In this 4th book of The Wheel of Time by Robert Jordan, the series is getting complicated. There are four main threads to the storyline, with the characters going off in different directions, plus more sub-threads to be continued later.

The book starts with Rand al’Thor in charge of the Stone of Tear (fortress) with the lords and ladies walking on eggshells and plotting for an advantage. Rand employs an unexpected tactic to force his will, and then leaves for the land of the Aiel, to learn of his ancestry, gain unconditional support, and set a trap for the Foresaken. Egwene, Mat, Morraine, and Lan accompany him, along with the Aiel.

Nynaeve and Elayne head to Tanchico in pursuit of the Black Ajah, since they learn there is an artifact that could control Rand. Thom Merrilin and Jailin Sandar, thief-catcher, are coerced into assisting and watching over them. In Tanchico, they befriend Egeanin, a Seanchan ship’s captain, who becomes a part of their plans.

Perrin, Faile, Gaul, and Loial set off for the Two Rivers to defend his family and friends from Whitecloaks and Trollocs. In the process, he becomes as a general, hero, and lord, whether he wants to be or not.

Min is the only one of the young women left in Tar Valon. She has been charged with spying for the Amyrlin Seat, leader of the Aes Sedai. She gets caught in the insanity surrounding the overthrow of the Amyrlin and helps her to escape the city.

New and different forms of travel are one of the sub-threads. Rand learns to fold space. Nynaeve, Elayne, and Egwene experiment with traveling and communicating through the use of Tel’aran’rhiod, the dream world. In his Wolf Dreams (Tel’aran’rhiod, but he doesn’t know it yet), Perrin discovers he can move immediately to an area on which he focuses. All of them are using a similar technique which involves the need to reach a certain destination.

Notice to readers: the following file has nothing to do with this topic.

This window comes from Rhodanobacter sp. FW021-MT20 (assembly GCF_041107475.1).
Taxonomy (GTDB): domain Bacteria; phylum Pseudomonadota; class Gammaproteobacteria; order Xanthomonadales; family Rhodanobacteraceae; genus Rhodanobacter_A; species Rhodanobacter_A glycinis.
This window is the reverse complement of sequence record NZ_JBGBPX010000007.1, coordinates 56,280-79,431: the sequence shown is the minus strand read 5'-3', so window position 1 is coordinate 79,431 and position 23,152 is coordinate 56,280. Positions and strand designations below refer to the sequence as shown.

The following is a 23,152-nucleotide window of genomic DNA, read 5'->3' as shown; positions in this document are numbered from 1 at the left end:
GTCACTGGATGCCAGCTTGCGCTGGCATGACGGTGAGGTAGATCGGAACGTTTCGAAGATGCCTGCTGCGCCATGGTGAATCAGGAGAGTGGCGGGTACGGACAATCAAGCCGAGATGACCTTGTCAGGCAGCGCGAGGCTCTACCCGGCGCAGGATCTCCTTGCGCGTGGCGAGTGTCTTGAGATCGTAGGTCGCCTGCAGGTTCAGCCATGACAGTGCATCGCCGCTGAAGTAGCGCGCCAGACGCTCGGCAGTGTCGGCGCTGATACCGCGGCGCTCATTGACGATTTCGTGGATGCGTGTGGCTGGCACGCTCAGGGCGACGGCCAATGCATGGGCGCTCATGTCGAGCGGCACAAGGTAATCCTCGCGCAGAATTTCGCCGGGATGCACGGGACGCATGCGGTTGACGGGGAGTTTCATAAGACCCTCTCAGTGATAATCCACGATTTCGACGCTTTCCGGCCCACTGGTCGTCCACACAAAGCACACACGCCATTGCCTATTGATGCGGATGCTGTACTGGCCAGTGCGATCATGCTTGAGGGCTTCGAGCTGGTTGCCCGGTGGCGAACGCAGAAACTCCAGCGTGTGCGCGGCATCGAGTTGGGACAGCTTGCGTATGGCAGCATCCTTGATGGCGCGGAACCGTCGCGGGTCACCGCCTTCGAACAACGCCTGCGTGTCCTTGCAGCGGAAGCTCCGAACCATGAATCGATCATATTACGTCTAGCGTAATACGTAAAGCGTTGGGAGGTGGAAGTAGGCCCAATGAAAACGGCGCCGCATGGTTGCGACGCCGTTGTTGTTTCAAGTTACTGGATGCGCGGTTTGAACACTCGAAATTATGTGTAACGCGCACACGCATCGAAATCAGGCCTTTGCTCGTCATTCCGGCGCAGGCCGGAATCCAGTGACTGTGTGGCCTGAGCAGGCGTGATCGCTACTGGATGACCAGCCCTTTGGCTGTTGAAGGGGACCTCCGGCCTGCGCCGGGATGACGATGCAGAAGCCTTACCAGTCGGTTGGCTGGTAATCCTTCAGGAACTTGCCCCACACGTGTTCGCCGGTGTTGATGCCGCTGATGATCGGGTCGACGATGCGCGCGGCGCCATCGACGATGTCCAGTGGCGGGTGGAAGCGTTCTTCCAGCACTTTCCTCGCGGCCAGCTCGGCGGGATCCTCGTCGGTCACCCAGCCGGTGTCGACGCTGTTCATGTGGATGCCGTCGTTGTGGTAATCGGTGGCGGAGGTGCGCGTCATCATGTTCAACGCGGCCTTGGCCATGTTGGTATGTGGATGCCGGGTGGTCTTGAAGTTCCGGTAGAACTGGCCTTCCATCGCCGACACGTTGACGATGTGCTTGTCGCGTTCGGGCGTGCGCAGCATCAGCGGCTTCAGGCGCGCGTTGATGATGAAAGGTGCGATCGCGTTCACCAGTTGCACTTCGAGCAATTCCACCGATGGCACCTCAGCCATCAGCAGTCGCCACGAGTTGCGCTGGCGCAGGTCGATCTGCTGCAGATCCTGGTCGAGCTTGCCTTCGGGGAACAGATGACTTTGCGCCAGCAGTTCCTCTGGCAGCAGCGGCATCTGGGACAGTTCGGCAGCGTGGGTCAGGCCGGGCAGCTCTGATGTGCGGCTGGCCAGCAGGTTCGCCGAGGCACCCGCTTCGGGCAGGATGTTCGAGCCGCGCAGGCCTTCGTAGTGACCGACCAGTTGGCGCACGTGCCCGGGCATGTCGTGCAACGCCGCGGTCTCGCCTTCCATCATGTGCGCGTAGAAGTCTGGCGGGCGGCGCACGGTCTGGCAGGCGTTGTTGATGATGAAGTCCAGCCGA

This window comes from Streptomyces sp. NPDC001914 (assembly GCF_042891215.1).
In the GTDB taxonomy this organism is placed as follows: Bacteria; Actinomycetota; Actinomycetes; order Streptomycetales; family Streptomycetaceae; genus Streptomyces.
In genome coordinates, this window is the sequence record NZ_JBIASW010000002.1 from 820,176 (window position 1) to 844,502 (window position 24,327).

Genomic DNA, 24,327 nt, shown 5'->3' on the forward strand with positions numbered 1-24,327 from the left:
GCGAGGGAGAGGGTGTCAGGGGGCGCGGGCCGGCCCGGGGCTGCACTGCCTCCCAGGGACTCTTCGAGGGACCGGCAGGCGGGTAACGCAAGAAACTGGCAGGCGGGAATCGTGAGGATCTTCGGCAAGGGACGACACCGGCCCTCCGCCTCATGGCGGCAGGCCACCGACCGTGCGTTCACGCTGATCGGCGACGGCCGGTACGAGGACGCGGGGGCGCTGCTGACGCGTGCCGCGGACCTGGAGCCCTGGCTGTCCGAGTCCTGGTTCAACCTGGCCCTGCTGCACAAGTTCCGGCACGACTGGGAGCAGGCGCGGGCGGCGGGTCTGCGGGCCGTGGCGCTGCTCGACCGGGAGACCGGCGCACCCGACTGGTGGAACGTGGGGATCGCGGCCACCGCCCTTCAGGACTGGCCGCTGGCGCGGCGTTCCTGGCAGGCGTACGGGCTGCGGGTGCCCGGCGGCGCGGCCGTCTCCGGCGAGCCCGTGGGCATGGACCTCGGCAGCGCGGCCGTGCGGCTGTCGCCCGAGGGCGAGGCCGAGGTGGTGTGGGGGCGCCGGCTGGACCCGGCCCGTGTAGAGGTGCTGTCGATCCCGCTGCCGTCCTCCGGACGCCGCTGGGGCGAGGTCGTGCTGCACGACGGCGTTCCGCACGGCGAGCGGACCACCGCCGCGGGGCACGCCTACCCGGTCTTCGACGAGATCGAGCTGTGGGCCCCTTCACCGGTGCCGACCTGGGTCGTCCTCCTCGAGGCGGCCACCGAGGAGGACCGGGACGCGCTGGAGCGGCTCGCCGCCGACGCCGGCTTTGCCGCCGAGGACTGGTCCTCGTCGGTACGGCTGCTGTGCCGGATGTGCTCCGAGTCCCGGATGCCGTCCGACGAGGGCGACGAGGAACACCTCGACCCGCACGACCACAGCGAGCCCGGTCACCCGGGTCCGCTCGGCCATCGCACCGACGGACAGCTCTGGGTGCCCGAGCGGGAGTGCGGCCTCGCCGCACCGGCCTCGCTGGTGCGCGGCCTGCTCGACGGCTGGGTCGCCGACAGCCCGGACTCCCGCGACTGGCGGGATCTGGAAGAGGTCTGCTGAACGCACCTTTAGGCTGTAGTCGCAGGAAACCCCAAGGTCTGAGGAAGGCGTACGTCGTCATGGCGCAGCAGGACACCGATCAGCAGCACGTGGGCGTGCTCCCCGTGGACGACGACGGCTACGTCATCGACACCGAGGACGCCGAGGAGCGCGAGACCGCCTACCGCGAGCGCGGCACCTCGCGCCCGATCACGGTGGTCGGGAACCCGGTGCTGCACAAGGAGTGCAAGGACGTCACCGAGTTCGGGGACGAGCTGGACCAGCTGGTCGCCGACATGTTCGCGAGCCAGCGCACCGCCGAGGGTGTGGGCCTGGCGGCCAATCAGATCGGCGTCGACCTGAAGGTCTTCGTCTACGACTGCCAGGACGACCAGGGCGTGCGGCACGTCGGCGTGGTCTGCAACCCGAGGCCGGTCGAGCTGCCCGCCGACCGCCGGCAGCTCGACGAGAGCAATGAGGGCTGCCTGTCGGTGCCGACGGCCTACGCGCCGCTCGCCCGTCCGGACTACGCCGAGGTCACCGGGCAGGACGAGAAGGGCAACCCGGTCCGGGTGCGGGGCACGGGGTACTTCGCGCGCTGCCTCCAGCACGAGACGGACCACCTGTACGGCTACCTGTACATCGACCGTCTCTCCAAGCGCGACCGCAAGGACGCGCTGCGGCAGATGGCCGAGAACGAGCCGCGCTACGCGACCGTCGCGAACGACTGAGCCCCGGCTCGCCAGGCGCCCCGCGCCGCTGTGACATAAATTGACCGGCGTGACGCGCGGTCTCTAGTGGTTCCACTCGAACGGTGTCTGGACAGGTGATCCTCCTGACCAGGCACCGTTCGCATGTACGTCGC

Another sub-thread is the learning process for all of the inexperienced core characters. A few non-Aes Sedai channelers advise the young women. Egwene is taken under the wing of the Aiel Wise Ones. Morraine also closely observes them. Aviendah, sworn spear warrior, is forced to put that behind her and take her place as a Wise One in training. Nynaeve and Elayne meet a Windfinder who channels to speed her ship. The Seanchan are discussed more. All of these young people learn through their own experimentation. Rand is invited to learn under the tutelage of Asmodean, one of the Foresaken and Lanfear’s cohort. Nynaeve even learns from Moghedien, another of the Foresaken, who secretly accosts her and Elayne.

It is also the first book in which several of the Foresaken are loose and plotting. Sammael is only slightly mentioned in regards to the deterioration of Illian. Rahvin has become the Queen of Andor’s (Elayne’s mother) partner and controls her. Moghedien is sneaking around. Lanfear has revealed herself and her plan to Rand, is trying to tie him to her (as she has done in past lives of the Dragon), and offers Asmodean as a tutor in return for his loyalty.

At this point, I think it is important to note the intricacy of the saga. There is so much going on in this book, much of it interwoven and obviously leading to the next books. There are minor characters and plot lines developed in such a way that they must have major significance later on. It reminds me in a way of the Harry Potter series-the setting has finally been described enough that we can get to the action and the personal stories of the characters. It’s becoming real and obsessive. And, though lacking the humor, it is more complex than HP and well preceding it. It has been compared to The Lord of the Rings, but I think it veers away in the first book. I think also that The Wheel of Time is more fully developed.